I know you have all heard the Youth Media Awards compared to the Oscars, but that has never been how I felt. I mean, we are all wearing convention-wear (sensible shoes and the like), toting bulging cloth bookbags, gripping paper, pen, various electronic devices and our boarding passes for the post-announcement sprint to Love Field or DFW. Nary a plunging sparkly neckline was in sight. I don’t recall any foreign press either.
But, excitement? Check. Anticipation? Check.
Usually the announcements are held in a gigantic ballroom. This time, it was more like a very large high school auditorium, if you attended a well-funded high school. The audience waits in a very long line. At 7:35, the doors opened and we raced to find enough seats together. There is something about these announcements that makes you want to sit with friends. When it’s all over, you want to be near people you love. If you are mad, you need someone to commiserate with, and if you are happy, you want to have someone to jump up and down with. This year, it was all about the jumping up and down.
You all have no doubt seen the webcast. Missed it? Here it is. There is the musak, the elementary powerpoint, the slow deliberate speech of librarians and the disembodied cheering. The naming of every single publisher and imprint takes forever if you are watching. But if you are there, the time flies.
For me, it’s thrilling. I was making note of the mention of any book Lolly and I had talked about. My husband (who is a reviewer too) was clear down the row from me, but that didn’t stop us from congratulating each other on any bit of clairvoyance. He was listening for books he had reviewed and loved or titles from his time on the Boston Globe-Horn Book awards this year. For me, it was all that and hearing any mention of books from Calling Caldecott.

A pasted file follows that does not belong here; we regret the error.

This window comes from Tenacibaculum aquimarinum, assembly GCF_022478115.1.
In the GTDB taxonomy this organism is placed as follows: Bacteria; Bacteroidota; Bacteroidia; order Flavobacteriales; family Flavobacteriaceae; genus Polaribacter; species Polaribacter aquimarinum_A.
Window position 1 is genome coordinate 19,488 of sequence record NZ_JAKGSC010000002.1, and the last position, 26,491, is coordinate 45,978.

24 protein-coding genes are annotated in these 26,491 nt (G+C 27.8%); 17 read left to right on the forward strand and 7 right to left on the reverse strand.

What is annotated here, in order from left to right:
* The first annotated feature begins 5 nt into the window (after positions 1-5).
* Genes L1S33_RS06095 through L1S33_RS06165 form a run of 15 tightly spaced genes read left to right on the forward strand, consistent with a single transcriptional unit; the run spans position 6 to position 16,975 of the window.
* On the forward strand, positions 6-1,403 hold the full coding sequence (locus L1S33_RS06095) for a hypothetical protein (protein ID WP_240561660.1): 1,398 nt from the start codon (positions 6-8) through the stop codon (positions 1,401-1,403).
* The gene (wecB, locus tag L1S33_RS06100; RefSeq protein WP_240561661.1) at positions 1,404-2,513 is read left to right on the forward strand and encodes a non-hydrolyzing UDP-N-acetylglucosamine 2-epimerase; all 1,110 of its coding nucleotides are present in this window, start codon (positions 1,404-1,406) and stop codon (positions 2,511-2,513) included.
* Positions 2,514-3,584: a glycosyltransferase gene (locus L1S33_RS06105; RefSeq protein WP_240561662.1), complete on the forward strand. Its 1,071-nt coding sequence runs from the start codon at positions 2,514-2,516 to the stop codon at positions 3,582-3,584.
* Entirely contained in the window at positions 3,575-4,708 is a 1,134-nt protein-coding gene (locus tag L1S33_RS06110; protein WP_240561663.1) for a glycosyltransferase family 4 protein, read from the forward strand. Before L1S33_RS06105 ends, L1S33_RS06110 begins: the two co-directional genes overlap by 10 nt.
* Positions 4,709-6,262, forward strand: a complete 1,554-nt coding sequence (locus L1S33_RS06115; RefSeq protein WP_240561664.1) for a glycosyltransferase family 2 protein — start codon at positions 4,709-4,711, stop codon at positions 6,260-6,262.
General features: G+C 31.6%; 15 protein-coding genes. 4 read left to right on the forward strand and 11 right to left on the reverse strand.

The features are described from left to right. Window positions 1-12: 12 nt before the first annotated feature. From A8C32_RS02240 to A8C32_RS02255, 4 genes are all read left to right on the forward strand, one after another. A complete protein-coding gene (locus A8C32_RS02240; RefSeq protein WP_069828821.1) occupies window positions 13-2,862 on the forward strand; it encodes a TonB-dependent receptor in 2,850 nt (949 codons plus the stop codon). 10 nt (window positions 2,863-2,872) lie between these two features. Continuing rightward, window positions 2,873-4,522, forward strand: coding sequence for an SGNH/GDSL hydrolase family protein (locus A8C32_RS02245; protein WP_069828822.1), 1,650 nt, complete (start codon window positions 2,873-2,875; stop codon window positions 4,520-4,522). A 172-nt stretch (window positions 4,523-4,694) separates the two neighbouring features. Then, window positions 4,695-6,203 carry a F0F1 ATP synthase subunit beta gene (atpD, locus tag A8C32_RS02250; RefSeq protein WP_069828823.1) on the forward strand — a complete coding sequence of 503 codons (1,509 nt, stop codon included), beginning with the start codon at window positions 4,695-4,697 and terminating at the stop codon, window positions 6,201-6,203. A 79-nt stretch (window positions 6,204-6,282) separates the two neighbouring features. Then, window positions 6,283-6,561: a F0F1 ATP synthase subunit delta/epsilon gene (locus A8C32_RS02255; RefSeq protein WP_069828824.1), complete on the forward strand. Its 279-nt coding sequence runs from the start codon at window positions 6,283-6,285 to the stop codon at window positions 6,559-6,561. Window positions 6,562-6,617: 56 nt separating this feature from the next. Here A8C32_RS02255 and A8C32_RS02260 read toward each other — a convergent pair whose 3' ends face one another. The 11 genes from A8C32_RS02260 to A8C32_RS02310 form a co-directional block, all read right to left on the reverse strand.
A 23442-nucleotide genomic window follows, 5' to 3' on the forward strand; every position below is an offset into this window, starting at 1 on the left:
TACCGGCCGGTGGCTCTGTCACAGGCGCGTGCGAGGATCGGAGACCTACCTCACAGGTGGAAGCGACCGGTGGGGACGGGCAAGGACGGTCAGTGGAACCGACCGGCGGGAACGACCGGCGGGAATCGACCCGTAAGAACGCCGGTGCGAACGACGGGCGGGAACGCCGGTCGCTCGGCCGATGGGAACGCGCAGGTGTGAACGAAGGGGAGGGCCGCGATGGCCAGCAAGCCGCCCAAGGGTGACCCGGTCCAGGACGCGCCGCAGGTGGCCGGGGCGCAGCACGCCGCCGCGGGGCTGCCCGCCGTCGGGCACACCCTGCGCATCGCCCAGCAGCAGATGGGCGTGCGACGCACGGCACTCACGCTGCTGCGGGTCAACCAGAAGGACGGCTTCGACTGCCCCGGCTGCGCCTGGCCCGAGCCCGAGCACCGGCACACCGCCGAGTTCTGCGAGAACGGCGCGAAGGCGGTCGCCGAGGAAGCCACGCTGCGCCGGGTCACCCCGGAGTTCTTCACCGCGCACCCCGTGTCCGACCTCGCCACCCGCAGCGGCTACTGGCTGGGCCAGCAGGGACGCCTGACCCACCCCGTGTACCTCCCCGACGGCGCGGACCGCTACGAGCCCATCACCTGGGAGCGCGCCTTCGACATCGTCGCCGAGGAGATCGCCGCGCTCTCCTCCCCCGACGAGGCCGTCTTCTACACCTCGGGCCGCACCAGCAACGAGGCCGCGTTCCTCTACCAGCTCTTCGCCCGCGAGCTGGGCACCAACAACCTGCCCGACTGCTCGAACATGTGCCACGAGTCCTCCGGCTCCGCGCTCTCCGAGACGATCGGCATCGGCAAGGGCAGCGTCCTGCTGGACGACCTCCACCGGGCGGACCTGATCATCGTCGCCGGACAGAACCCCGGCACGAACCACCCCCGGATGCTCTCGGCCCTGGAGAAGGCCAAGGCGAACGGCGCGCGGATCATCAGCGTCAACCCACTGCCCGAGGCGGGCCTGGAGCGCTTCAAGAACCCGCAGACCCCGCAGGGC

Right off the bat: Wonderstruck gets the Schneider Family Book Award. All righty then.
I got a chance to get off my rear end right away when Ashley Bryan was named as this year’s winner of the Virginia Hamilton Lifetime Achievement Award. No one in the library world is more beloved than Ashely Bryan, and the whole room erupted when his name was called. My whooping went on a little longer than necessary. I suspected my husband had chosen to sit far from me on purpose.
Onto more books…
Underground andThe Great Migration and Heart and Soul. Well, thank you Coretta Scott King committee for the affirmation. (though I was hoping for piles of honor books–y’all know I love honor books)
Well, that was nice. So was hearing Susan Cooper named as the Margaret A. Edwards honoree. Wow. That was a surprise. And a good surprise. More tears. More jumping. More cries of happy surprise and hugging. The next few awards were for books for older readers and I could rest up. But, that crazy smile of joy seemed stuck on my face forever.
I perked up for the Sibert Award, partly because we had talked about some nonfiction books and partly because a good friend was on the committee. Well, well, well. The winner was Balloons Over Broadway! (Calling Caldecott was up to five books and I was pretty excited about that!)
The Geisel Award was next. I knew from my time on that committee how hard it was to predict this one. Oh, my! A familiar title: I Want My Hat Back. Honor. Fabulous choice.
I knew that Caldecott was next. We go 3 for 3 on the honors: Blackout, Grandpa Green, Me…Jane. I am flabbergasted. My mind whirrs as I imagine the Medal Winner. (I figure all my long-shots were out now. I thought, “Daisy.”) And it was. A Ball for Daisy. I thought, “Lolly is screaming somewhere now!” I make a mental note to bone up on my knowledge of gestural drawing so that I can help my students better appreciate Raschka.
After the Newbery announcement–and ridiculous, embarrassing screaming over Jack Gantos’s medal for Dead End in Norvelt (best happy shock of the day for me)–I check my e-mail for happy texts and let it all sink in.
This is a crowd of people who love books. They might have had their favorites, but many have been on committees and have learned to trust the process.
A close friend grinned, “All the right books won.” I could not agree more.